Karen Hopkins: This is Scientific American’s 60 Second Science. I’m Karen Hopkins.
Some things are SO adorable, we say they’re cute as a bug’s ear. Of course, insects don’t have ears. But a new study shows that orb-weaving spiders can use their webs to detect sounds. the findings unfold in the Proceedings of the National Academy of Sciences.
RonHoy: Any animal that makes sounds probably has an ear.
Hopkins: rum today studies neurobiology and behavior at Cornell University in Ithaca.
Hears: …from tiny crickets and flies that are even smaller than crickets, to humans of course.
Ron Miles: It is also quite interesting that many animals do not have eardrums. But they still listen.
Hopkins: that’s rum miles.
Miles: The two Rons, here.
Hopkins: Ron Mileswho has been collaborating with Ron Hears for 30 years, he’s an engineer at Binghamton University…
Miles: …an hour’s drive from Cornell.
Hopkins: Bugs that lack eardrums receive audio input with very fine hairs.
Miles: If you look at spiders and insects, they are covered in hair.
Hopkins: Because these little rustling filaments can float freely in the breeze, they are excellent at detecting the air currents that make up sound waves.
Miles: Since we knew that so many animals like small insects and spiders have hairs that can sense sound… we wondered how they would make something that could sense sound the way some of these little animals do.
Hopkins: One possibility arose during an afternoon walk.
Miles: My graduate student, Jian Zhou, was walking in our campus nature reserve one day and noticed that when the wind is blowing, if you look at a spider web, it moves with the wind. And he thought that maybe a fine cobweb or spider silk could act as a sound sensor.
Hopkins: To find out, the researchers persuaded a spider to give them some silk…
Miles: …and we played sound on a tiny strand of spider silk and found that when the silk is very thin, it moves with the air in a sound field surprisingly well…over a wide range of frequencies, from 1Hz to 50khz. So we knew that spider silk was some kind of ideal and perfect sound sensor.
Hopkins: That was eye-opening for the researchers… but does it tickle spiders?
Miles: So we set out to try to find out if spiders could actually hear sound using their web. And this was a difficult question to answer.
Hopkins: For one thing, they had to find a way to get an entire spider web into the special soundproof chamber in the basement of the lab building.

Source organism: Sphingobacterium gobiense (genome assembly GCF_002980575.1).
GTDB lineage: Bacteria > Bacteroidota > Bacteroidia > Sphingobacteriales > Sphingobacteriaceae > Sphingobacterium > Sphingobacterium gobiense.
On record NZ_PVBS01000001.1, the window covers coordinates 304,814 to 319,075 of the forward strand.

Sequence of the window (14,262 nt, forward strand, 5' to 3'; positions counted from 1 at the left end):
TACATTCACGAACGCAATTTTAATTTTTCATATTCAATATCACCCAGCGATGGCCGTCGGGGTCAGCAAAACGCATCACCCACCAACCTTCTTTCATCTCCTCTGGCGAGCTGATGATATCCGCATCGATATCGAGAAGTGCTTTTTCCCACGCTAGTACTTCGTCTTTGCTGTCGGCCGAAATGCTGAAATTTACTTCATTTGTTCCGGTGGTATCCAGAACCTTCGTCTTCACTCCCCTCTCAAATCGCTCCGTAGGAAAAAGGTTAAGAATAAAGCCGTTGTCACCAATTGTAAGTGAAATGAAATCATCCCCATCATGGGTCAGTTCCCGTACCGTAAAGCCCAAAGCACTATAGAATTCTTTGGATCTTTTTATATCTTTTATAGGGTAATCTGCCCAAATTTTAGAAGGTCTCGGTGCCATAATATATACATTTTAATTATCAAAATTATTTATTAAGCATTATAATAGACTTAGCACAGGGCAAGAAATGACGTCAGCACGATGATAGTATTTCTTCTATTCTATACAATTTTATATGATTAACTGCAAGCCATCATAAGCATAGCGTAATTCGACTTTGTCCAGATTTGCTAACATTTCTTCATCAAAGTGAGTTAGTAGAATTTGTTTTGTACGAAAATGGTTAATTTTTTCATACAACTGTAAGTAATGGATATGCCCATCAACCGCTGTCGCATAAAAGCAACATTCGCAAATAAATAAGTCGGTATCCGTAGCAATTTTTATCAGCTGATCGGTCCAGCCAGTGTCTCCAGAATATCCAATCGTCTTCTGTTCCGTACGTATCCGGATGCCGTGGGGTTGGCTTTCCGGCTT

Miles: You know, spider webs are very delicate. You can’t go out into the woods and find a spider web, grab it and take it home. It is attached to things. And it is not easy to get it intact.
Hopkins: Especially the ones made by industrious orb weavers… spiders like the title character in Charlotte’s Web.
Hears: We are talking about a pretty spectacular website. It’s this wheel-shaped network that’s around upstate New York… if you walk through any field, you’re going to go through one or see one and avoid it because they’re big. It can become as large as a yard or a meter wide.
Hopkins: So Jian Zhou and his fellow student Junpeng Lai came up with a way to customize the nets to size.
Miles: What they did was they made a little wooden frame… about the size of a decent sized picture frame… and they put this frame on the windows of our building.
Hopkins: The lights in the building attracted insects… and the insects attracted spiders.
Miles: So… the spiders built their webs on the frames. Then in the morning my students would go and pick up the frames and basically kidnap the spiders and take them and put the frame in the… chamber intact.
Hopkins: Now, how can you tell if a spider web works like a spider hearing aid? One way is to monitor the spider’s brain.
Hears: My lab, the neurophysiologists, did some recordings of the sensory system of the nervous system that showed that you do indeed get an acoustic response in the nerves to sound… coming from a speaker a little over a meter away.
Hopkins: But even more revealing was how the spiders acted.
Hears: To very loud sounds, you might get a loud response…the spider would flatten or crouch. But he really is ducking. that is indicative [to a biologist] of an alarm response.
Hopkins: And when serenaded with sounds that are maybe 10 decibels or 100 times softer…
Hears: Without changing his body posture or making any other movements, he could simply lift his two front legs out of the net.
Hopkins: That leg lift, says Hoy…
Hears: …it’s a spidery way of maybe putting in two more sensors to see what’s coming. We do not know yet. But that response to a very mild stimulus could simply be the spider’s reaction to, “I know there’s something out there, I heard it, but I need more information.” So… that’s essentially the proof that was needed to show that spiders can hear sound.
Hopkins: This stringy approach to acoustics could one day change the way we make microphones…and take webcast to a whole new level.
For Scientific American’s 60 Second Science, I’m Karen Hopkin.
[The above text is a transcript of this podcast.]